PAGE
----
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China - China to export $100bn in renewable energy technology in 2022, bright future ahead

China is continuing its rapid expansion into global new energy markets with exports of solar PV, wind turbines, and energy storage equipment, expected to be worth $100 billion this year, data from energy research firm Wood Mackenzie showed.

Nearly 90% of Li-ion batteries and two thirds of solar module manufacturing capacity are in China along with vast ecosystems of people, industrial parks, materials supply, and logistics.

Indeed, there is a very bright future for renewable energy exports from China given the country’s huge domestic market scale, coupled with improving technology, as well as competitive energy and labour costs, delegates at the Wood Mackenzie’s Power and Renewables Conference APAC heard on Wednesday.

Still, US and Western policy makers remain concerned about their countries reliance on China’s supply chain for new energy technology. China’s share of global manufacturing capacity stands at 50% for wind turbines, 66% for solar modules, and 88% for battery storage, according to data from Wood Mackenzie.

Most of the wind turbine production capacity serves domestic demand as China’s technology is lagging Western peers, but overseas orders are starting to rise with a backlog of 11GW as of June, said analysts at the company. Conversely, much of China’s solar module and battery storage production is exported.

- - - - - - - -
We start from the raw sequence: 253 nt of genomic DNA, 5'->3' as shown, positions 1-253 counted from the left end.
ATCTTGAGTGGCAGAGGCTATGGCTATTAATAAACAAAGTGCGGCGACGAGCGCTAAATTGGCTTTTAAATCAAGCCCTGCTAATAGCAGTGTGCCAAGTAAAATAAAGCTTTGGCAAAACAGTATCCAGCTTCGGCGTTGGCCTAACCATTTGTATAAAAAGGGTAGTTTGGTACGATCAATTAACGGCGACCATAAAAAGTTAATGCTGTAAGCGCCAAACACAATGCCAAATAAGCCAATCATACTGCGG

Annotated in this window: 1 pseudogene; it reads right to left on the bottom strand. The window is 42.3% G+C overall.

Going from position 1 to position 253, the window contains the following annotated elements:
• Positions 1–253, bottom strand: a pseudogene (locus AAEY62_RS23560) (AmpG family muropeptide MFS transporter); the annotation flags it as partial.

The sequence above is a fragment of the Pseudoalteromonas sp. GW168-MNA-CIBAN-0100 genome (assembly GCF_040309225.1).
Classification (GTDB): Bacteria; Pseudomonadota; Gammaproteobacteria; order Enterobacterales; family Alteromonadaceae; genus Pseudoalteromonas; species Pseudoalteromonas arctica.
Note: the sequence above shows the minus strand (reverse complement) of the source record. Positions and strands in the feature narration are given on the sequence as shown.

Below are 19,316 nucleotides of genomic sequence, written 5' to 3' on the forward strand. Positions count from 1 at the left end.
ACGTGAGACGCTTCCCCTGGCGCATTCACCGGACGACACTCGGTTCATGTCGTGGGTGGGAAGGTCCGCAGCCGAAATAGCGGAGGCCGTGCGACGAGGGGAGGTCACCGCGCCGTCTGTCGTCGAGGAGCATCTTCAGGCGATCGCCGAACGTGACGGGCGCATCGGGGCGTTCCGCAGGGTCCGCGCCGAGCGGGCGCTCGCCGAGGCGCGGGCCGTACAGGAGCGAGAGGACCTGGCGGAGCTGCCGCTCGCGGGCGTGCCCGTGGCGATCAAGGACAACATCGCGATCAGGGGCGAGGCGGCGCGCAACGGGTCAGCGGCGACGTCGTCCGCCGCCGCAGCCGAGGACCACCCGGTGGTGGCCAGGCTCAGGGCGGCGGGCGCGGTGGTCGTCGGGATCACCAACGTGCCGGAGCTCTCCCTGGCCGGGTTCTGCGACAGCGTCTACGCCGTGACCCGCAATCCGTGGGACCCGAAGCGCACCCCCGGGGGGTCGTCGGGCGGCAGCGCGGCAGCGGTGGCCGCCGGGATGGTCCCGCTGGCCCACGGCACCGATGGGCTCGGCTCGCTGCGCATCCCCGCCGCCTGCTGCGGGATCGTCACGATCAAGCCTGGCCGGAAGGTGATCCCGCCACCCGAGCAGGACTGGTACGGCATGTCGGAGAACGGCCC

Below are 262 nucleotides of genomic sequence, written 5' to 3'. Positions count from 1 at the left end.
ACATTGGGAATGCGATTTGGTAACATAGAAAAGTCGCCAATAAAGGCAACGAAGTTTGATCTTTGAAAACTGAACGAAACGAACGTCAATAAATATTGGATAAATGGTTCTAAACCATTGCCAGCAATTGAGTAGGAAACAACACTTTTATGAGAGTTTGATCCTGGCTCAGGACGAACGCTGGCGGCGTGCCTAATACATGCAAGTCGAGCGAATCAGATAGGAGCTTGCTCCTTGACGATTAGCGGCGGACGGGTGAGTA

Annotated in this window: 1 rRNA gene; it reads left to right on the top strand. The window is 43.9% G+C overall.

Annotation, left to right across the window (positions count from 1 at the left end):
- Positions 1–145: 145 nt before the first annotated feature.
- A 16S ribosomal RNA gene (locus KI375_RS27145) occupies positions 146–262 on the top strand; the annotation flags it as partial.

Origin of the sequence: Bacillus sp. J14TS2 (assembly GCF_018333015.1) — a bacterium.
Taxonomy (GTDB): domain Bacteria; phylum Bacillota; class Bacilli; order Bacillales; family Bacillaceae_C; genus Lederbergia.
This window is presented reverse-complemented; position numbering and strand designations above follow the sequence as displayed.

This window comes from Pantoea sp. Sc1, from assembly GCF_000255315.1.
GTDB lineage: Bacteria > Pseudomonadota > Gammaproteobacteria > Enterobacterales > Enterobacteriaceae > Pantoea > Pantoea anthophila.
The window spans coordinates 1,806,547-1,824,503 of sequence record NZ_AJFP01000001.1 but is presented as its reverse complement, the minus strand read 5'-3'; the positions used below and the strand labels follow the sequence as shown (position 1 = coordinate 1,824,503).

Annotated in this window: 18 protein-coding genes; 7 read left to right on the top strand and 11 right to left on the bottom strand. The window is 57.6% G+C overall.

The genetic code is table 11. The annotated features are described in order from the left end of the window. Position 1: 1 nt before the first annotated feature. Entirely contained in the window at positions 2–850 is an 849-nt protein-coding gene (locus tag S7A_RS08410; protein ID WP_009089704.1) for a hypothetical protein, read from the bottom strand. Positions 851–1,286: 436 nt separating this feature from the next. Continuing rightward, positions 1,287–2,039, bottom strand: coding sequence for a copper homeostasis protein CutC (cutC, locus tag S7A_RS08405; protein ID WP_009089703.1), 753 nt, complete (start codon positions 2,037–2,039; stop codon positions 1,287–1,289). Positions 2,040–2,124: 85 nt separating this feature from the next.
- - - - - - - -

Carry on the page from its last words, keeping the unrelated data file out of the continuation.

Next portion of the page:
“Foreign countries are facing a tough choice between lower cost exports from China and trying to onshore renewable energy manufacturing in their own markets,” said Alex Whitworth, head of Asia Pacific power and renewables research at the firm.

However, surging inflation in the US is putting pressure on the Biden administration to rethink additional tariffs on Chinese imports and this will probably benefit China, noted Wood Mackenzie.

The US has also given an exemption for solar tariffs on imports from Vietnam, where many Chinese investors have invested in module manufacturing. Therefore, this will, to some extent, benefit China’s solar makers, said Yanting Zhou, principal economist, APAC, at Wood Mackenzie.

Wind, solar and storage equipment costs in China have remained among the lowest in the world, as technology and scale advantages are increasing, helped by a large domestic market.

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